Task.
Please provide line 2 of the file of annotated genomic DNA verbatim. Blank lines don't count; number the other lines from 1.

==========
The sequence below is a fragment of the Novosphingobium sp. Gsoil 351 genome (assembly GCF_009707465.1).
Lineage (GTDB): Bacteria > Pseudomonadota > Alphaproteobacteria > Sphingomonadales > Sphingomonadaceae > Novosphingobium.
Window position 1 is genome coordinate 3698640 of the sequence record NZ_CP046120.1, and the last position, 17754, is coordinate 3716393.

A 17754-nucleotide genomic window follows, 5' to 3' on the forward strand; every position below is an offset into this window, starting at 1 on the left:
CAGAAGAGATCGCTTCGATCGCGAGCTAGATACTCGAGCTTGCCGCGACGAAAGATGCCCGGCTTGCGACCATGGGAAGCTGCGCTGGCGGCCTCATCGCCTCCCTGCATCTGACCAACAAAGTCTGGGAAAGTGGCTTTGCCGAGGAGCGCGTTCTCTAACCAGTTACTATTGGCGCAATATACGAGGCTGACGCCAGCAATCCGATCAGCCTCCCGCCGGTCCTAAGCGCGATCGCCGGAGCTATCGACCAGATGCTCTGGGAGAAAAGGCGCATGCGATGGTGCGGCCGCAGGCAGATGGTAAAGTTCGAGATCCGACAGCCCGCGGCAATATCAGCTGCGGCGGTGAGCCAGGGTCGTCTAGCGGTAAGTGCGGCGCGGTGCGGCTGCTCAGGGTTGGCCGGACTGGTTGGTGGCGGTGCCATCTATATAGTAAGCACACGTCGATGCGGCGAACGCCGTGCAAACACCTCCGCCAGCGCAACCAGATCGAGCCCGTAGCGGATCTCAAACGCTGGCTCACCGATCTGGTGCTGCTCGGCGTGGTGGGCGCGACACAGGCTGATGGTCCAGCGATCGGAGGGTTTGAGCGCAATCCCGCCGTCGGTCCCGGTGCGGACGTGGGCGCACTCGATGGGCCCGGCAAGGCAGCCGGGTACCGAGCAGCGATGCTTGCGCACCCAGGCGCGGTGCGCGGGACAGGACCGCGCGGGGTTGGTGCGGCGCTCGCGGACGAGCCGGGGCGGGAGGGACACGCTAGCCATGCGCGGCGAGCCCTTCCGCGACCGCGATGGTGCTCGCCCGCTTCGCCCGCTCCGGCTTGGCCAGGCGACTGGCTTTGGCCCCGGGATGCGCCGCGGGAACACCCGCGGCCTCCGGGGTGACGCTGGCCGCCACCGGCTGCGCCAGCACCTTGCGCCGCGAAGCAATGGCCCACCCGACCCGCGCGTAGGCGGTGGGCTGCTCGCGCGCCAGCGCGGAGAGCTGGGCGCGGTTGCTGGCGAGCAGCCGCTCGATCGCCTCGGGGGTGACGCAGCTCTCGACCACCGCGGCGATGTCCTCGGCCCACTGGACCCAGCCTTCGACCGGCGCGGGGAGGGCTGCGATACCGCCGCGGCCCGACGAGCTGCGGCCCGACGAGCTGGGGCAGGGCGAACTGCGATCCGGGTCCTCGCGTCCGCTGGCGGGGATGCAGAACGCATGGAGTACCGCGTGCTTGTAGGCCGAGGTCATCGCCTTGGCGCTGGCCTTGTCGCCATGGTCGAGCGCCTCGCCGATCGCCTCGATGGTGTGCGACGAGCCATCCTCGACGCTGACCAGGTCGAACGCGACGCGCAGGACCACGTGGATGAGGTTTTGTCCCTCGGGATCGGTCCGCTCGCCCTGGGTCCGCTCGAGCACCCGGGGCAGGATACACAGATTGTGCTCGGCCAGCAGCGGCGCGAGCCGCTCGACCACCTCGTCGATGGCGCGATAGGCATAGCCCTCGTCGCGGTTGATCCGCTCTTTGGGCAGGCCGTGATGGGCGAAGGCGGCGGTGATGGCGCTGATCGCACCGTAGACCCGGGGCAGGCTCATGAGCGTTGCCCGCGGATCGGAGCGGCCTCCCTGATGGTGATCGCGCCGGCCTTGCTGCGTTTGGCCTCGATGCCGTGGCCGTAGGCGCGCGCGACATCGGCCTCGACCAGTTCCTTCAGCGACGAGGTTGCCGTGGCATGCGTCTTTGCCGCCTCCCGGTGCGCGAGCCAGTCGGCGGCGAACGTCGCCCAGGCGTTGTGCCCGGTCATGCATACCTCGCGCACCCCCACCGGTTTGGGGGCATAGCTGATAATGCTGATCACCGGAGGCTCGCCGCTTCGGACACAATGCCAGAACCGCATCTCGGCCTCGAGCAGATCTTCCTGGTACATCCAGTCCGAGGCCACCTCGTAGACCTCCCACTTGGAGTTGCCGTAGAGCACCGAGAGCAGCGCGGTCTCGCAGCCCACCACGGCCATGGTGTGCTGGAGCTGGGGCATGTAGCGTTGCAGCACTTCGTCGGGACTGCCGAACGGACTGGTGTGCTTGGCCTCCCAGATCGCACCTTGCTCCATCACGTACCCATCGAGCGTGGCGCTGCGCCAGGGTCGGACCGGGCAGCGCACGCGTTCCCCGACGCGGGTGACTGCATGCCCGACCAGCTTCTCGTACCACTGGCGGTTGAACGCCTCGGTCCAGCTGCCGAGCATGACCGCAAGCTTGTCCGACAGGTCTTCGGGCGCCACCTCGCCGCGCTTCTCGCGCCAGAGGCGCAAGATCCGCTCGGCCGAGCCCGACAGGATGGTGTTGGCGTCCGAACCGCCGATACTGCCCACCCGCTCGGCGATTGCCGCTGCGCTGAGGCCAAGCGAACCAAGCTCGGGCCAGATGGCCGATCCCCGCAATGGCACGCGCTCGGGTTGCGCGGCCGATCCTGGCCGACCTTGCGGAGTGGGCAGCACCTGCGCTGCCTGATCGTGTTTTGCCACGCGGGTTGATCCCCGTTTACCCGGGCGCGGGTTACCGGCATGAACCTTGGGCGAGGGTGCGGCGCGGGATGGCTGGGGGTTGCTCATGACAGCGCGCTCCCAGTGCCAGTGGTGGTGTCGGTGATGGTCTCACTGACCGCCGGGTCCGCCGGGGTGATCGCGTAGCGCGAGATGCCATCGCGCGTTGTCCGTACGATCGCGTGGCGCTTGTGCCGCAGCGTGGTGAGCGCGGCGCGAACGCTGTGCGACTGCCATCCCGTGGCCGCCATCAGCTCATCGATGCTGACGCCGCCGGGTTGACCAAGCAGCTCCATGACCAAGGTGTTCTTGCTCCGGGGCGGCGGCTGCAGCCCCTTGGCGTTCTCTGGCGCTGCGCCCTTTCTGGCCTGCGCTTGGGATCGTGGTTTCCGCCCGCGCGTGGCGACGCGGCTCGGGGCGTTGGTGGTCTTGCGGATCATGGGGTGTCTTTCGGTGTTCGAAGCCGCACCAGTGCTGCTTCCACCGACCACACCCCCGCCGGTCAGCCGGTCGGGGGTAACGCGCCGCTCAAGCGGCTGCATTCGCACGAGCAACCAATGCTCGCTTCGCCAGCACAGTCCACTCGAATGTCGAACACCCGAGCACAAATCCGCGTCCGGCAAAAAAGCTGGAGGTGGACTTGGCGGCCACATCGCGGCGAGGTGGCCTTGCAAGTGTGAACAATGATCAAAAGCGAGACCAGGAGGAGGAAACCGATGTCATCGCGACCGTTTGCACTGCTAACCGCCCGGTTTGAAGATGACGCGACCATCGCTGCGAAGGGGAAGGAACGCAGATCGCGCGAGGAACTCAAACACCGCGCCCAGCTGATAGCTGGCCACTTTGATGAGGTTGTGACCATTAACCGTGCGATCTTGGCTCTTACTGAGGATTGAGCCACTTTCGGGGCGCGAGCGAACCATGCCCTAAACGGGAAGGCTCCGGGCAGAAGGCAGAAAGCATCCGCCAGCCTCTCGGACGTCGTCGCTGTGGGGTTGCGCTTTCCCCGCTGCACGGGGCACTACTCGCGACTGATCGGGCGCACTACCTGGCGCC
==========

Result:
Lineage (GTDB): Bacteria > Pseudomonadota > Alphaproteobacteria > Sphingomonadales > Sphingomonadaceae > Novosphingobium.